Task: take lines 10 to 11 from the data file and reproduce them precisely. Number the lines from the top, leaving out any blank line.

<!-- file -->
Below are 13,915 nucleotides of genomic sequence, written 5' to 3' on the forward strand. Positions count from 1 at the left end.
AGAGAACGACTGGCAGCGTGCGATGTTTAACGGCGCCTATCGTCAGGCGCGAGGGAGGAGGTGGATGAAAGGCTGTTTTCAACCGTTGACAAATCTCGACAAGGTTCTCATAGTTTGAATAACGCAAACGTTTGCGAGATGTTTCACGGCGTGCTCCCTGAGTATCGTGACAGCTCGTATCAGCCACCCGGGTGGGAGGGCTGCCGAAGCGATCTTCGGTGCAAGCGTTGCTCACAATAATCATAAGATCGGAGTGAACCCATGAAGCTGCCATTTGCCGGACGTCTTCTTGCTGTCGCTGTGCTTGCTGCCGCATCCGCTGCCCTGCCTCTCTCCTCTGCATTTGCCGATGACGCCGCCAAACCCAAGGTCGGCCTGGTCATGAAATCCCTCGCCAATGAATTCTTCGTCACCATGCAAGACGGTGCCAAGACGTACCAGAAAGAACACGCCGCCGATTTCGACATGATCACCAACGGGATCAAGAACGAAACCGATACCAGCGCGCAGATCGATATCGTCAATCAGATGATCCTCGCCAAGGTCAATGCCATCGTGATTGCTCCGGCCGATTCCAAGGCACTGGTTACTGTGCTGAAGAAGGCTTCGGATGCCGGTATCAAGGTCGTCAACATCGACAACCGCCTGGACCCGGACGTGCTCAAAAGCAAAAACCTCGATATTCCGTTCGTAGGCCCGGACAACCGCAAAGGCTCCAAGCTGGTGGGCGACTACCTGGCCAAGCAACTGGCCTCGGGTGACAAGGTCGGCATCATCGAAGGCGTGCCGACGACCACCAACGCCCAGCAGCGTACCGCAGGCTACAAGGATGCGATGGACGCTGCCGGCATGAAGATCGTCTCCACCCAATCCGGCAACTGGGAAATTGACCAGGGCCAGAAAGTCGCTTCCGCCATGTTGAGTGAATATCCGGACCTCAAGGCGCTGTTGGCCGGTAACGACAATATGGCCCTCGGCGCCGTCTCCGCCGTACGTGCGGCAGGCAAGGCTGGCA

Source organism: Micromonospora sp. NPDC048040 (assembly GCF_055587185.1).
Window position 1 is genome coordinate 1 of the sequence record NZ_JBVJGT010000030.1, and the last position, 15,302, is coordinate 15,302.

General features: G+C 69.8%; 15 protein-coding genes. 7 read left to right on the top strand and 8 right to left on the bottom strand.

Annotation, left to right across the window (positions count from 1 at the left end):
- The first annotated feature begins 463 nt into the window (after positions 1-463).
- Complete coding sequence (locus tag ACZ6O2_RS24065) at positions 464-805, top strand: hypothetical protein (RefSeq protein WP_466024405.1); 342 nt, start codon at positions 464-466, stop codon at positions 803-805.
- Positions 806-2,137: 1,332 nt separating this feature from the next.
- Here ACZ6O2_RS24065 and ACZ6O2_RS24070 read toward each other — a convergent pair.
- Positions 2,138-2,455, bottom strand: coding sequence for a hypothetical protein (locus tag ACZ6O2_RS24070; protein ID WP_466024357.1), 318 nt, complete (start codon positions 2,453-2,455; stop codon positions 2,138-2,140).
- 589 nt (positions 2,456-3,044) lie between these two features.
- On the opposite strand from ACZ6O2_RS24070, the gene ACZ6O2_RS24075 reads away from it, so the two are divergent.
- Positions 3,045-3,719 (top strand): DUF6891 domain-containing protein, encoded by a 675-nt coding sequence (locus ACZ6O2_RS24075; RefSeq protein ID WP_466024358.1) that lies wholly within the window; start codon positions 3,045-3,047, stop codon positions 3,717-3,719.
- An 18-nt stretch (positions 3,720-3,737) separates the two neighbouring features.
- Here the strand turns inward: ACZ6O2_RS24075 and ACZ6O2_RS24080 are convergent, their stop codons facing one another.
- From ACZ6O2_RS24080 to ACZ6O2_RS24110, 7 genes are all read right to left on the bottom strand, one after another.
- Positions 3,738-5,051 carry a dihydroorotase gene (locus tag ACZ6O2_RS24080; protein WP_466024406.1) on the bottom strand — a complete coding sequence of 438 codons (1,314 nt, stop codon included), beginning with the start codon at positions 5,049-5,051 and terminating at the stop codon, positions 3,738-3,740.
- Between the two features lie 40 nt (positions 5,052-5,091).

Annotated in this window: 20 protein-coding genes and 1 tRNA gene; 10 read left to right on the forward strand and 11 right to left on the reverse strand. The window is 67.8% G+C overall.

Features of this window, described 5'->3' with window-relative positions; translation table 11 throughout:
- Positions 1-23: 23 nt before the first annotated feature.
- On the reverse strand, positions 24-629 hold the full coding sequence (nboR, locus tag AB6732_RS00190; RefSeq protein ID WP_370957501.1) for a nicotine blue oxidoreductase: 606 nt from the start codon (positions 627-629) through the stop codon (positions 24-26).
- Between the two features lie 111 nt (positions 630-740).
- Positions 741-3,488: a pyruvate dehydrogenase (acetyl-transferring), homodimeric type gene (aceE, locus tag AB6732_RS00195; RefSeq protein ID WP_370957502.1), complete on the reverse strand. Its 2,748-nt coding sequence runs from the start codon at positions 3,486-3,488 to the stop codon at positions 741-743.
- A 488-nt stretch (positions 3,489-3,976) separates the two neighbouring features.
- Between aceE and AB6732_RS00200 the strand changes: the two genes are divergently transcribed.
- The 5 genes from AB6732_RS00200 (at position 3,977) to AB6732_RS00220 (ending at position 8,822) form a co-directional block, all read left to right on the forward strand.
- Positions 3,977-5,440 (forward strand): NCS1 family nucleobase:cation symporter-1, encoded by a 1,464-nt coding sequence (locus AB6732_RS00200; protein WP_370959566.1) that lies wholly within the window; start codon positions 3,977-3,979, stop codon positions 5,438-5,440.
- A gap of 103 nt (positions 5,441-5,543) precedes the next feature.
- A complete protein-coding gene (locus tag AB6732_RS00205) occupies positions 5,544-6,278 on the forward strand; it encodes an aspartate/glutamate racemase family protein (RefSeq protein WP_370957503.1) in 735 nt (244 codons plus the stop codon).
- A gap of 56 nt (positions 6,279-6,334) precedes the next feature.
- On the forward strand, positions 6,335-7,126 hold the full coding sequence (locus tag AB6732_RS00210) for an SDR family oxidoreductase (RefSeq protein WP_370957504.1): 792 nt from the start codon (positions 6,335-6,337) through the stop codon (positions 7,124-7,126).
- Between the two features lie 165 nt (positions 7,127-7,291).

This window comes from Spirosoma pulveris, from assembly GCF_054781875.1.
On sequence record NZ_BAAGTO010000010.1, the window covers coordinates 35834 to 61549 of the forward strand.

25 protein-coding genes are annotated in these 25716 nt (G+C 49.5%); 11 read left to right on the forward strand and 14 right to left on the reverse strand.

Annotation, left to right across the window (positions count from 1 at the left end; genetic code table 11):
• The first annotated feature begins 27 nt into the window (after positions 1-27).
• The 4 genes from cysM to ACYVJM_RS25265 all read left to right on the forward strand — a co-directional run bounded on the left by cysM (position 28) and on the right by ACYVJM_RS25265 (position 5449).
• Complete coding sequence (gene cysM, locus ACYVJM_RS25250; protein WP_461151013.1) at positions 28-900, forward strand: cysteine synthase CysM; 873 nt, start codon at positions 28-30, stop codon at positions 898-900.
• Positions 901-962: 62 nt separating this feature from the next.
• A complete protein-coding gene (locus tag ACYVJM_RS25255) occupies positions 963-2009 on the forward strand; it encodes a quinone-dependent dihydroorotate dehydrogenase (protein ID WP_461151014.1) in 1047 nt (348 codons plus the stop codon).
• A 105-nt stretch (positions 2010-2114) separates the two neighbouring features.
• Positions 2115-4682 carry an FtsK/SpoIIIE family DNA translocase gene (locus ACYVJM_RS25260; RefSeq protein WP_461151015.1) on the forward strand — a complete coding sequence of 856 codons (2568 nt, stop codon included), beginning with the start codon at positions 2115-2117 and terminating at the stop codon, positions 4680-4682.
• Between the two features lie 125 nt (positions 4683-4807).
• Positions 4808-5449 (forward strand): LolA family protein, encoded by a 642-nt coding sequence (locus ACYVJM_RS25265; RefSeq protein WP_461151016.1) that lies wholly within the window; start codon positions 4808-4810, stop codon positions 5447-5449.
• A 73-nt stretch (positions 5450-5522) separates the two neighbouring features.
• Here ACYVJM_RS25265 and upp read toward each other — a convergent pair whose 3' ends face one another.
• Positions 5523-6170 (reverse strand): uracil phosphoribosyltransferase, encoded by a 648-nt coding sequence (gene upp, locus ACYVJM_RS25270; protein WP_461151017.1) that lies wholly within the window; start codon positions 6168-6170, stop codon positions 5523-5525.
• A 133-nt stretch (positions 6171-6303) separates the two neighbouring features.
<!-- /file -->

- Here ACZ6O2_RS24065 and ACZ6O2_RS24070 read toward each other — a convergent pair.
- Positions 2,138-2,455, bottom strand: coding sequence for a hypothetical protein (locus tag ACZ6O2_RS24070; protein ID WP_466024357.1), 318 nt, complete (start codon positions 2,453-2,455; stop codon positions 2,138-2,140).